Your phone is a target for thieves, easily misplaced, even more easily dropped and cost several hundred dollars. So getting some kind of insurance protection for it might make sense.
If you don’t want to pay extra for AppleCare+ or similar, some credit cards provide limited cellphone protection as a benefit.
Credit cards that provide cellphone protection
As we found in a recent survey, cellphone protection is an exceedingly rare credit card benefit. These cards currently offer cellphone protection for no additional cost:
- The Chase Ink Business Preferred ($95 annual fee) – This is the newest card to enter the market with this benefit.
- Various Wells Fargo cards (various annual fees): Wells Fargo is the only major issuer that consistently offers cellphone protection)
What credit card cellphone protection plans offer
Is it worth getting a card offering cellphone protection just to have that benefit? Or are paid protection plans from manufacturers and carriers more robust? Use the chart below to compare coverage options.
Compare cellphone protection options
|Chase Ink Business Preferred||Wells Fargo credit cards||AppleCare+||Phone insurance offered by carriers|
|Cost||No additional cost beyond card’s annual fee||$129||Varies. $5 to $11 a month, added to your phone bill.|
|Coverage maximums||Up to $600 per claim, up to 3 claims/yr||Up to $600 per claim, up to 2 claims/yr||Up to 2 claims for accidental damage; no dollar maximum -- will replace entire phone if necessary||Varies, generally up to $1,500. May be limit on number of claims you can file.|
|Deductible||$100 per claim||$25 per claim||$29 for screen damage; $99 for other damage||Varies: $99-$200|
|Additional requirements||Must pay phone bill with your card||Must be purchased when you buy your phone, or within 60 days||May require you to purchase coverage within certain number of days after buying phone|
|What’s covered||Theft (police report required); damage||Defects; certain damages||Varies. May include loss, theft, accidental damage.|
|What’s not covered||Loss not due to theft; accessories other than battery and antenna provided by manufacturer; phones stolen from checked baggage; losses due to war and rebellion; damages that don’t affect functionality; and more; phones not bought from authorized cellphone retailer; and more||Losses not due to theft, software failure; accessories other than standard battery and antenna provided by manufacturer; phones stolen from construction site; phones in checked baggage; cosmetic damage; damage resulting from war/rebellion; phones not bought from authorized cellphone retailer; and more||Damage due to abuse, misuse, fire, earthquake; products with missing serial number; loss; theft||Varies, check plan. Generally, these plans exclude cosmetic damages and failures caused by fire, war, terrorism.|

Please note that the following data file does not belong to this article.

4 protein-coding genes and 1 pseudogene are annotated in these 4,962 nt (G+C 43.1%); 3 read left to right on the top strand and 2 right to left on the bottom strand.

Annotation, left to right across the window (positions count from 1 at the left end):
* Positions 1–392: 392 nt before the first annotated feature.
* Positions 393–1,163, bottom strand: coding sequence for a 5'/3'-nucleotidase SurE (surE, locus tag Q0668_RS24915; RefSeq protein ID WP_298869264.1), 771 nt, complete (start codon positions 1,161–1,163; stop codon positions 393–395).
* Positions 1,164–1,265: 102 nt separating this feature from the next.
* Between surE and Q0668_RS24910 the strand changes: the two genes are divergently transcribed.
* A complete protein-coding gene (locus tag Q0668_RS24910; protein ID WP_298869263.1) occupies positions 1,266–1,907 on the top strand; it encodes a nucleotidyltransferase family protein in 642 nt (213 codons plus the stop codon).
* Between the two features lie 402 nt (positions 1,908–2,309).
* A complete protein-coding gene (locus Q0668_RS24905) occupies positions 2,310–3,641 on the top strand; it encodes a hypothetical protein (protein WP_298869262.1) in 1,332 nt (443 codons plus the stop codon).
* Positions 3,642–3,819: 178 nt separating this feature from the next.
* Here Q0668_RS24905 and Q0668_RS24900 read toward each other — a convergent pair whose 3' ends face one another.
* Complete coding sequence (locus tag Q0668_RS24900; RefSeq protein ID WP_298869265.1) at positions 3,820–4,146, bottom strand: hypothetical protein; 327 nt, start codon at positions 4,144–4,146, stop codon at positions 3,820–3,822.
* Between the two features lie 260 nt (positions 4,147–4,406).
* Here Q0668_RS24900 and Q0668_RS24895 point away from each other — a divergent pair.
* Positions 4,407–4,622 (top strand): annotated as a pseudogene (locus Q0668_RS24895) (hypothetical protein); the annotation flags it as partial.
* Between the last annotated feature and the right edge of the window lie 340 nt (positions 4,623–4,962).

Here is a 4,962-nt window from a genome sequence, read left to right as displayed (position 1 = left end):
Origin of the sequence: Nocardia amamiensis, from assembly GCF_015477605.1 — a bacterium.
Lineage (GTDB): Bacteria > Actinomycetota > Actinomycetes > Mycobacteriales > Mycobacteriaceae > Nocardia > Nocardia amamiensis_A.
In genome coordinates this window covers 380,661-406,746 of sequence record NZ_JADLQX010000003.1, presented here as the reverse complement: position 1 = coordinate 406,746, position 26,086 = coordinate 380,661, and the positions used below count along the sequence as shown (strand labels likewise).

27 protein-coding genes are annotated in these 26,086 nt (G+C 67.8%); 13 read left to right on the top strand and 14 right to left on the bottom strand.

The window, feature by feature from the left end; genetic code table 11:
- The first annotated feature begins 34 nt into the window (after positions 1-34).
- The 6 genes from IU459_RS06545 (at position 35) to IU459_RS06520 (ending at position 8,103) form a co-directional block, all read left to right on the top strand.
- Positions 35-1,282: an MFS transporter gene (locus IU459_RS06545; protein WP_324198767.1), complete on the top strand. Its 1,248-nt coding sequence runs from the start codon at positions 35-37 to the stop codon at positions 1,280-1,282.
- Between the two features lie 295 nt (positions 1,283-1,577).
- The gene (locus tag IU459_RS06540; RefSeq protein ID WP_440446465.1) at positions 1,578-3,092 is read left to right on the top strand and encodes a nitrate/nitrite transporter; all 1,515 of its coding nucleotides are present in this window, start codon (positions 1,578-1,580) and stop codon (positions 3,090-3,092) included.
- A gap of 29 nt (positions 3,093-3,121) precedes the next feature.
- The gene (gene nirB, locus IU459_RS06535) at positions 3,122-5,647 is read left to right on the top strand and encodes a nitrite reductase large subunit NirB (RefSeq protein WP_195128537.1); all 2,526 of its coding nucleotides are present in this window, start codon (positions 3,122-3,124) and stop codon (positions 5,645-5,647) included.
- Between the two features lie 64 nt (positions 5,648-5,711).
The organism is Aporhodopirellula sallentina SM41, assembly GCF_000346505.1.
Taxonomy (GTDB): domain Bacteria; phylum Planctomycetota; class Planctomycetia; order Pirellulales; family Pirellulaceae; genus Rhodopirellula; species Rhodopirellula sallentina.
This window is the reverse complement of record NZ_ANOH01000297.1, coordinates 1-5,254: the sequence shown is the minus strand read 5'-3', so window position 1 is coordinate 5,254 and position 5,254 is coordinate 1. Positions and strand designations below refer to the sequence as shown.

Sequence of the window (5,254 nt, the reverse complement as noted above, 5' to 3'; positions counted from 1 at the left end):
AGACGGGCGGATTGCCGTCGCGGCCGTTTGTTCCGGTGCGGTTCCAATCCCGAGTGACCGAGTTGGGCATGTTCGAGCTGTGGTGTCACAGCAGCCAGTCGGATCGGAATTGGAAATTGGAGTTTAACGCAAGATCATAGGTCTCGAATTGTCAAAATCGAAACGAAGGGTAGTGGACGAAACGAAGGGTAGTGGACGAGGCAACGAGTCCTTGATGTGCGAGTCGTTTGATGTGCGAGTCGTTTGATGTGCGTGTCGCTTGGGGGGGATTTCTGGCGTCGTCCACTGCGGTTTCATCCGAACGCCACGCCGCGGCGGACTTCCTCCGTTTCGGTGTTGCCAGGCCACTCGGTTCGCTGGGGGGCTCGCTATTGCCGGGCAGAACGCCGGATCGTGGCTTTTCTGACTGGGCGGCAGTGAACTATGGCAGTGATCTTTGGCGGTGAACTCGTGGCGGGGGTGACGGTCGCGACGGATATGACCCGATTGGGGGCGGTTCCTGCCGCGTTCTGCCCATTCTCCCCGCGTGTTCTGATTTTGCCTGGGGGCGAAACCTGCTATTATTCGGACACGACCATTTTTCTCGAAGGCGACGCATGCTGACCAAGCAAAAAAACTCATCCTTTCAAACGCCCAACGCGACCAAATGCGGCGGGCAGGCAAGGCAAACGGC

|Length of coverage||Indefinite, as long as you keep paying phone bill with your card.||2 yrs||Varies, check plan|
The chart above shows that no plan will cover you for everything you manage to do to your phone. Accidental loss (if you leave the phone on the bus, for example) is the most notable coverage gap. If your phone has been cosmetically damaged but still works, the damage may not be covered. Apple’s plan excludes theft – however it has the advantage of replacing your broken phone when warranted; the card-based plans both have dollar maximums of $600, which may be less than the cost of replacing a late-model smartphone.
Should you get a card just for the cellphone coverage?
Alone, cellphone coverage probably isn’t robust enough to justify getting an annual-fee card. But it’s a nice perk to have if you’d use the card’s other perks and rewards. Note that Wells Fargo has some no-annual-fee products that carry cellphone protection, so you could technically carry one for essentially free cellphone protection (you would have to charge your phone bill to the card).
Another question is whether having cellphone coverage via your card would negate the need to purchase a paid plan, such as your carrier’s protection or AppleCare+. We think the answer to that question is yes. True, AppleCare may replace your phone completely under some circumstances. But card-based plans cover theft and offer $600 in coverage per claim. We think that justifies saving yourself $129 (or a monthly charge on your phone plan).